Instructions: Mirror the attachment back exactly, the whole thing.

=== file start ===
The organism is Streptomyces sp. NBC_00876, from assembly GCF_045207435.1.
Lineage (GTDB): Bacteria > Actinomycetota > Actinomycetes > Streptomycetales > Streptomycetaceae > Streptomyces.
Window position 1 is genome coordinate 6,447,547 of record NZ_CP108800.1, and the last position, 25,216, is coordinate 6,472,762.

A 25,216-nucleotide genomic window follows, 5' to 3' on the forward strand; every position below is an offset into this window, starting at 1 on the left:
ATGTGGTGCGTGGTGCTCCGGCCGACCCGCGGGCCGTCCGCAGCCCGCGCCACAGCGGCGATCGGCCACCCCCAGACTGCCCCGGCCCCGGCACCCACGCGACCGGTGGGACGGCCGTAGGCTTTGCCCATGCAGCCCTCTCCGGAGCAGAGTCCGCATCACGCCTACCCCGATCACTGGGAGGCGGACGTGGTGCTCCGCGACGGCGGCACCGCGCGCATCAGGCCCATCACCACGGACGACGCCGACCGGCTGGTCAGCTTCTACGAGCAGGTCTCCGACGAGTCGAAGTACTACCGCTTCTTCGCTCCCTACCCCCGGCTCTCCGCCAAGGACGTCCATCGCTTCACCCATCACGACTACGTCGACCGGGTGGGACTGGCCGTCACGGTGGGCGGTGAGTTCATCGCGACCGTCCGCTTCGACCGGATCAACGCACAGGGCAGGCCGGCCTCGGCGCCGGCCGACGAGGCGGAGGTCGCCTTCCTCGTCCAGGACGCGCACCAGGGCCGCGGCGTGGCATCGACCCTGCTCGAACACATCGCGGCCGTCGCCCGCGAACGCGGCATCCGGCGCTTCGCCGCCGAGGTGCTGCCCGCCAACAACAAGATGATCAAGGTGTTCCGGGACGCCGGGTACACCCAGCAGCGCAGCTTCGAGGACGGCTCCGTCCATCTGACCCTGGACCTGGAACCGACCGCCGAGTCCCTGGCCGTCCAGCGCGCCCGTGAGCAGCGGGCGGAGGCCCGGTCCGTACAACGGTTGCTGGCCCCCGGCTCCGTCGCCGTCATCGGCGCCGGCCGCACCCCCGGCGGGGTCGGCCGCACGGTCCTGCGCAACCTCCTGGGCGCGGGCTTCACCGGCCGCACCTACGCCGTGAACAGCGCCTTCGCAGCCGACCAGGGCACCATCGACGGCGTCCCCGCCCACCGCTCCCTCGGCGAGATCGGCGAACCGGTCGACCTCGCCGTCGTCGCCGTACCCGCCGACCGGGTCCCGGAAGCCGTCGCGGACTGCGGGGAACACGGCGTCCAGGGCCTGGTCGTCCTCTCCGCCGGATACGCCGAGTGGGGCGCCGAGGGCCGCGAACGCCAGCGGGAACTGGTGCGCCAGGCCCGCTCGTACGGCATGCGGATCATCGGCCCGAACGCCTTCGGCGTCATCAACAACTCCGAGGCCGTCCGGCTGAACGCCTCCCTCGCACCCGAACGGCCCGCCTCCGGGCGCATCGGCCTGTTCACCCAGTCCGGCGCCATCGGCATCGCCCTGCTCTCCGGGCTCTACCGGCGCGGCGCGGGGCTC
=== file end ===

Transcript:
The organism is Streptomyces sp. NBC_00876, from assembly GCF_045207435.1.
Lineage (GTDB): Bacteria > Actinomycetota > Actinomycetes > Streptomycetales > Streptomycetaceae > Streptomyces.
Window position 1 is genome coordinate 6,447,547 of record NZ_CP108800.1, and the last position, 25,216, is coordinate 6,472,762.

A 25,216-nucleotide genomic window follows, 5' to 3' on the forward strand; every position below is an offset into this window, starting at 1 on the left:
ATGTGGTGCGTGGTGCTCCGGCCGACCCGCGGGCCGTCCGCAGCCCGCGCCACAGCGGCGATCGGCCACCCCCAGACTGCCCCGGCCCCGGCACCCACGCGACCGGTGGGACGGCCGTAGGCTTTGCCCATGCAGCCCTCTCCGGAGCAGAGTCCGCATCACGCCTACCCCGATCACTGGGAGGCGGACGTGGTGCTCCGCGACGGCGGCACCGCGCGCATCAGGCCCATCACCACGGACGACGCCGACCGGCTGGTCAGCTTCTACGAGCAGGTCTCCGACGAGTCGAAGTACTACCGCTTCTTCGCTCCCTACCCCCGGCTCTCCGCCAAGGACGTCCATCGCTTCACCCATCACGACTACGTCGACCGGGTGGGACTGGCCGTCACGGTGGGCGGTGAGTTCATCGCGACCGTCCGCTTCGACCGGATCAACGCACAGGGCAGGCCGGCCTCGGCGCCGGCCGACGAGGCGGAGGTCGCCTTCCTCGTCCAGGACGCGCACCAGGGCCGCGGCGTGGCATCGACCCTGCTCGAACACATCGCGGCCGTCGCCCGCGAACGCGGCATCCGGCGCTTCGCCGCCGAGGTGCTGCCCGCCAACAACAAGATGATCAAGGTGTTCCGGGACGCCGGGTACACCCAGCAGCGCAGCTTCGAGGACGGCTCCGTCCATCTGACCCTGGACCTGGAACCGACCGCCGAGTCCCTGGCCGTCCAGCGCGCCCGTGAGCAGCGGGCGGAGGCCCGGTCCGTACAACGGTTGCTGGCCCCCGGCTCCGTCGCCGTCATCGGCGCCGGCCGCACCCCCGGCGGGGTCGGCCGCACGGTCCTGCGCAACCTCCTGGGCGCGGGCTTCACCGGCCGCACCTACGCCGTGAACAGCGCCTTCGCAGCCGACCAGGGCACCATCGACGGCGTCCCCGCCCACCGCTCCCTCGGCGAGATCGGCGAACCGGTCGACCTCGCCGTCGTCGCCGTACCCGCCGACCGGGTCCCGGAAGCCGTCGCGGACTGCGGGGAACACGGCGTCCAGGGCCTGGTCGTCCTCTCCGCCGGATACGCCGAGTGGGGCGCCGAGGGCCGCGAACGCCAGCGGGAACTGGTGCGCCAGGCCCGCTCGTACGGCATGCGGATCATCGGCCCGAACGCCTTCGGCGTCATCAACAACTCCGAGGCCGTCCGGCTGAACGCCTCCCTCGCACCCGAACGGCCCGCCTCCGGGCGCATCGGCCTGTTCACCCAGTCCGGCGCCATCGGCATCGCCCTGCTCTCCGGGCTCTACCGGCGCGGCGCGGGGCTC